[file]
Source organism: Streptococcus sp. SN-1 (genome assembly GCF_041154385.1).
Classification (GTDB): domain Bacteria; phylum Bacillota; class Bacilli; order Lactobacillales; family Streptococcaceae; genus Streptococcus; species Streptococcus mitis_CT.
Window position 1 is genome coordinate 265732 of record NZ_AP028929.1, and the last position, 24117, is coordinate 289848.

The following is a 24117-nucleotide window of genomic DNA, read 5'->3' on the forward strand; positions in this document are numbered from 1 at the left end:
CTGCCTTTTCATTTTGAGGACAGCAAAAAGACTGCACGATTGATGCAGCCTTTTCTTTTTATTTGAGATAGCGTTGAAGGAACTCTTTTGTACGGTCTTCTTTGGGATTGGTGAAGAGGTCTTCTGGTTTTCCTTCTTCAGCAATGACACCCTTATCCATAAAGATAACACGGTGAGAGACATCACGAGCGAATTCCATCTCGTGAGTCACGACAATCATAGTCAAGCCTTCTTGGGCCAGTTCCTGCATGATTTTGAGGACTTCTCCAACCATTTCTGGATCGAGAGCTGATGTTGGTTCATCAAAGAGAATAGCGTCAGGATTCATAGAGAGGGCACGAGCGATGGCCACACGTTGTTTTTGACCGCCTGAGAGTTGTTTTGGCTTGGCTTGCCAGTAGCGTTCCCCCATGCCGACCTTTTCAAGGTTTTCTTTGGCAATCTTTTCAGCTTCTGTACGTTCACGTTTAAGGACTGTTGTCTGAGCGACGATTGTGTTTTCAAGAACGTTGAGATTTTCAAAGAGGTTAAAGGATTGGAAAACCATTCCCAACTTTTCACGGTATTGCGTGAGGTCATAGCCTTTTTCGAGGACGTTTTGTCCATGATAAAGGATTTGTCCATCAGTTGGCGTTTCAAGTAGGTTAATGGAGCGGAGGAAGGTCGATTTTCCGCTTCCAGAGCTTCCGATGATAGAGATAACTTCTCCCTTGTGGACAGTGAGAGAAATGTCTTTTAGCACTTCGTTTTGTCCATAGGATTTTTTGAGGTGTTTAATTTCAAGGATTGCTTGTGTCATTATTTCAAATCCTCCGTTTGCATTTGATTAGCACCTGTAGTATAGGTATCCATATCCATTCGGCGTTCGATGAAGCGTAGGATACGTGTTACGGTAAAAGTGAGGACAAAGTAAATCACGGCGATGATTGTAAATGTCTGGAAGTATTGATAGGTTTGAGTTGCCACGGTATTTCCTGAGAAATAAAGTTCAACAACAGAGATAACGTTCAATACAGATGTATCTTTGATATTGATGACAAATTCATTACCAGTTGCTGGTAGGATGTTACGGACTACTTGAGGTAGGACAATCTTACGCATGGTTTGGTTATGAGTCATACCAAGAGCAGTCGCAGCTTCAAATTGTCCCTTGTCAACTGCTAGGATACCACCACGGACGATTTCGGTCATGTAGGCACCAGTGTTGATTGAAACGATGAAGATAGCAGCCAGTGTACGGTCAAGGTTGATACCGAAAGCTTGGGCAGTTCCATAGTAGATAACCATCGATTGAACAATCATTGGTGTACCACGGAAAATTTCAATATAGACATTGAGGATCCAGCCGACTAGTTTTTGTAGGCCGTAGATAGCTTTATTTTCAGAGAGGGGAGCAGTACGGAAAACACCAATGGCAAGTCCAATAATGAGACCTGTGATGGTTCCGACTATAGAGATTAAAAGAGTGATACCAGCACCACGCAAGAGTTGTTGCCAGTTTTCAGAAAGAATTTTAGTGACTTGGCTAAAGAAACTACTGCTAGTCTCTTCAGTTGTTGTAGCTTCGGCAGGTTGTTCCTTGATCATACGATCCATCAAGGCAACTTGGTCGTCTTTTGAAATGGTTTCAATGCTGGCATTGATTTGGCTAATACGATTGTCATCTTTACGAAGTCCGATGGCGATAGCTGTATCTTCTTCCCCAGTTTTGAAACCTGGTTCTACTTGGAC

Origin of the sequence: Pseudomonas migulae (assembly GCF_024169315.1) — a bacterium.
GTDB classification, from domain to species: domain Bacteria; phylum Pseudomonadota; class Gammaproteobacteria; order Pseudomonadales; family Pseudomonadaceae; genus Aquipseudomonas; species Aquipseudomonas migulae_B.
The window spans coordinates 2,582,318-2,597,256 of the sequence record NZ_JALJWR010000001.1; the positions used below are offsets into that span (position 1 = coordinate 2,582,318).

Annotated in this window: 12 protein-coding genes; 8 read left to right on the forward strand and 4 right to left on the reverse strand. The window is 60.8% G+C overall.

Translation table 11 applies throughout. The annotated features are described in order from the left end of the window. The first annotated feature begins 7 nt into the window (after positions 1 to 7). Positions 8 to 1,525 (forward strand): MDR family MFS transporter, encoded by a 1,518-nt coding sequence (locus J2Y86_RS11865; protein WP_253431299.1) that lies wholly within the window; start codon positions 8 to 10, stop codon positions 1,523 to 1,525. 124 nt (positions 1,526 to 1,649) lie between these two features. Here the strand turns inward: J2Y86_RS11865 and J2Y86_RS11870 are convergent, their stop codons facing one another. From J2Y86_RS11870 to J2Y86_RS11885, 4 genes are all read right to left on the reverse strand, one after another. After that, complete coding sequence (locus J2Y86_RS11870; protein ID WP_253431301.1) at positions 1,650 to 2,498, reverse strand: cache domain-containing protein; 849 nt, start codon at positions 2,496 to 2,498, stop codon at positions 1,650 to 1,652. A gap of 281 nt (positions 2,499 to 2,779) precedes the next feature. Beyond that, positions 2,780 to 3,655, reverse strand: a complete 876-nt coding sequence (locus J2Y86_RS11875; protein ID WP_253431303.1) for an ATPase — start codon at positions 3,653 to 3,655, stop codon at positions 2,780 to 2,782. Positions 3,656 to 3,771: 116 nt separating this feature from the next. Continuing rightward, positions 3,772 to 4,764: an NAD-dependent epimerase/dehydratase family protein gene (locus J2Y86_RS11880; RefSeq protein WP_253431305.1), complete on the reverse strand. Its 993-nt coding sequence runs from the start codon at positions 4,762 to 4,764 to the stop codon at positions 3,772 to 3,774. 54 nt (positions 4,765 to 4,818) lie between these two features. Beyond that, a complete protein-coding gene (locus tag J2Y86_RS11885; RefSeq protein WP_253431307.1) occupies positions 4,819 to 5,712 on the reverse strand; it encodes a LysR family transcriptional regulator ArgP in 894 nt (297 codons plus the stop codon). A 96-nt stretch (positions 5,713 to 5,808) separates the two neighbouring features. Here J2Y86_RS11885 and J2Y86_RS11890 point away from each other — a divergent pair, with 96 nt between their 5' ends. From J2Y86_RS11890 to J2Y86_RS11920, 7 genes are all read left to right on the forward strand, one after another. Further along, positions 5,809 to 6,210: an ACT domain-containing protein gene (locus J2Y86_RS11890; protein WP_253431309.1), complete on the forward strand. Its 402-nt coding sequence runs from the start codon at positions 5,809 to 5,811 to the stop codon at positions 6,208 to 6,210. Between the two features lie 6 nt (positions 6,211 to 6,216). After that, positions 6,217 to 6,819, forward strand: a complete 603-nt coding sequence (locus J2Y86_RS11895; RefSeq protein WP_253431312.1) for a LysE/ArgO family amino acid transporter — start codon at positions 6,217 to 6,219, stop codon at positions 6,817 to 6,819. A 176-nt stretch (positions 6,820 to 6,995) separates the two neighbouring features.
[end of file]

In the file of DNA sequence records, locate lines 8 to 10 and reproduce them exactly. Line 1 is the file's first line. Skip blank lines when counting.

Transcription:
The window spans coordinates 2,582,318-2,597,256 of the sequence record NZ_JALJWR010000001.1; the positions used below are offsets into that span (position 1 = coordinate 2,582,318).

Annotated in this window: 12 protein-coding genes; 8 read left to right on the forward strand and 4 right to left on the reverse strand. The window is 60.8% G+C overall.

Translation table 11 applies throughout. The annotated features are described in order from the left end of the window. The first annotated feature begins 7 nt into the window (after positions 1 to 7). Positions 8 to 1,525 (forward strand): MDR family MFS transporter, encoded by a 1,518-nt coding sequence (locus J2Y86_RS11865; protein WP_253431299.1) that lies wholly within the window; start codon positions 8 to 10, stop codon positions 1,523 to 1,525. 124 nt (positions 1,526 to 1,649) lie between these two features. Here the strand turns inward: J2Y86_RS11865 and J2Y86_RS11870 are convergent, their stop codons facing one another. From J2Y86_RS11870 to J2Y86_RS11885, 4 genes are all read right to left on the reverse strand, one after another. After that, complete coding sequence (locus J2Y86_RS11870; protein ID WP_253431301.1) at positions 1,650 to 2,498, reverse strand: cache domain-containing protein; 849 nt, start codon at positions 2,496 to 2,498, stop codon at positions 1,650 to 1,652. A gap of 281 nt (positions 2,499 to 2,779) precedes the next feature. Beyond that, positions 2,780 to 3,655, reverse strand: a complete 876-nt coding sequence (locus J2Y86_RS11875; protein ID WP_253431303.1) for an ATPase — start codon at positions 3,653 to 3,655, stop codon at positions 2,780 to 2,782. Positions 3,656 to 3,771: 116 nt separating this feature from the next. Continuing rightward, positions 3,772 to 4,764: an NAD-dependent epimerase/dehydratase family protein gene (locus J2Y86_RS11880; RefSeq protein WP_253431305.1), complete on the reverse strand. Its 993-nt coding sequence runs from the start codon at positions 4,762 to 4,764 to the stop codon at positions 3,772 to 3,774. 54 nt (positions 4,765 to 4,818) lie between these two features. Beyond that, a complete protein-coding gene (locus tag J2Y86_RS11885; RefSeq protein WP_253431307.1) occupies positions 4,819 to 5,712 on the reverse strand; it encodes a LysR family transcriptional regulator ArgP in 894 nt (297 codons plus the stop codon). A 96-nt stretch (positions 5,713 to 5,808) separates the two neighbouring features. Here J2Y86_RS11885 and J2Y86_RS11890 point away from each other — a divergent pair, with 96 nt between their 5' ends. From J2Y86_RS11890 to J2Y86_RS11920, 7 genes are all read left to right on the forward strand, one after another. Further along, positions 5,809 to 6,210: an ACT domain-containing protein gene (locus J2Y86_RS11890; protein WP_253431309.1), complete on the forward strand. Its 402-nt coding sequence runs from the start codon at positions 5,809 to 5,811 to the stop codon at positions 6,208 to 6,210. Between the two features lie 6 nt (positions 6,211 to 6,216). After that, positions 6,217 to 6,819, forward strand: a complete 603-nt coding sequence (locus J2Y86_RS11895; RefSeq protein WP_253431312.1) for a LysE/ArgO family amino acid transporter — start codon at positions 6,217 to 6,219, stop codon at positions 6,817 to 6,819. A 176-nt stretch (positions 6,820 to 6,995) separates the two neighbouring features.